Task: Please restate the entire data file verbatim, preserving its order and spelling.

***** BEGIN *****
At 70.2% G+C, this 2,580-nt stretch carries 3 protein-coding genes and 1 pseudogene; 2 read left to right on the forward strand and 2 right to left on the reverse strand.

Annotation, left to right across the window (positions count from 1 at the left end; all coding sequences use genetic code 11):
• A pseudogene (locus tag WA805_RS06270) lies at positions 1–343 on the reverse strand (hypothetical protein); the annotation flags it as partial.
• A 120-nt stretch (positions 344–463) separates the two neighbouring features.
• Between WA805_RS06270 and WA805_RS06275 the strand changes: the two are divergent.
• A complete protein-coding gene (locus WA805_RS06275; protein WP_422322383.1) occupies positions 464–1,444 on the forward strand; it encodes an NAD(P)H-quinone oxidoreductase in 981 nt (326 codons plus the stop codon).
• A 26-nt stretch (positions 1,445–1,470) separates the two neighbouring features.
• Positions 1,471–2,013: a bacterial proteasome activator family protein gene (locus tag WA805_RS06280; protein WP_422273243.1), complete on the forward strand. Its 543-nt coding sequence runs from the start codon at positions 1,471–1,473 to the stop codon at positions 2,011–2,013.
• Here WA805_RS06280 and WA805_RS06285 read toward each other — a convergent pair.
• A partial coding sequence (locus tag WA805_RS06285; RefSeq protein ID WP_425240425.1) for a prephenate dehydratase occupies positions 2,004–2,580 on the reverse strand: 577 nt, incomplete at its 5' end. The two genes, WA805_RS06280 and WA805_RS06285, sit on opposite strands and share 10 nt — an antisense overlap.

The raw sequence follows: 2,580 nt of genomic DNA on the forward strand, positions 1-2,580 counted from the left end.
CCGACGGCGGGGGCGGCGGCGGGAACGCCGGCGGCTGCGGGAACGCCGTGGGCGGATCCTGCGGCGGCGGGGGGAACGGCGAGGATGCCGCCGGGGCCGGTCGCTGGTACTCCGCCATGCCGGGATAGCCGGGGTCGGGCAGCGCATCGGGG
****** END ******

At 70.2% G+C, this 2,580-nt stretch carries 3 protein-coding genes and 1 pseudogene; 2 read left to right on the forward strand and 2 right to left on the reverse strand.

Annotation, left to right across the window (positions count from 1 at the left end; all coding sequences use genetic code 11):
• A pseudogene (locus tag WA805_RS06270) lies at positions 1–343 on the reverse strand (hypothetical protein); the annotation flags it as partial.
• A 120-nt stretch (positions 344–463) separates the two neighbouring features.
• Between WA805_RS06270 and WA805_RS06275 the strand changes: the two are divergent.
• A complete protein-coding gene (locus WA805_RS06275; protein WP_422322383.1) occupies positions 464–1,444 on the forward strand; it encodes an NAD(P)H-quinone oxidoreductase in 981 nt (326 codons plus the stop codon).
• A 26-nt stretch (positions 1,445–1,470) separates the two neighbouring features.
• Positions 1,471–2,013: a bacterial proteasome activator family protein gene (locus tag WA805_RS06280; protein WP_422273243.1), complete on the forward strand. Its 543-nt coding sequence runs from the start codon at positions 1,471–1,473 to the stop codon at positions 2,011–2,013.
• Here WA805_RS06280 and WA805_RS06285 read toward each other — a convergent pair.
• A partial coding sequence (locus tag WA805_RS06285; RefSeq protein ID WP_425240425.1) for a prephenate dehydratase occupies positions 2,004–2,580 on the reverse strand: 577 nt, incomplete at its 5' end. The two genes, WA805_RS06280 and WA805_RS06285, sit on opposite strands and share 10 nt — an antisense overlap.

The raw sequence follows: 2,580 nt of genomic DNA on the forward strand, positions 1-2,580 counted from the left end.
CCGACGGCGGGGGCGGCGGCGGGAACGCCGGCGGCTGCGGGAACGCCGTGGGCGGATCCTGCGGCGGCGGGGGGAACGGCGAGGATGCCGCCGGGGCCGGTCGCTGGTACTCCGCCATGCCGGGATAGCCGGGGTCGGGCAGCGCATCGGGG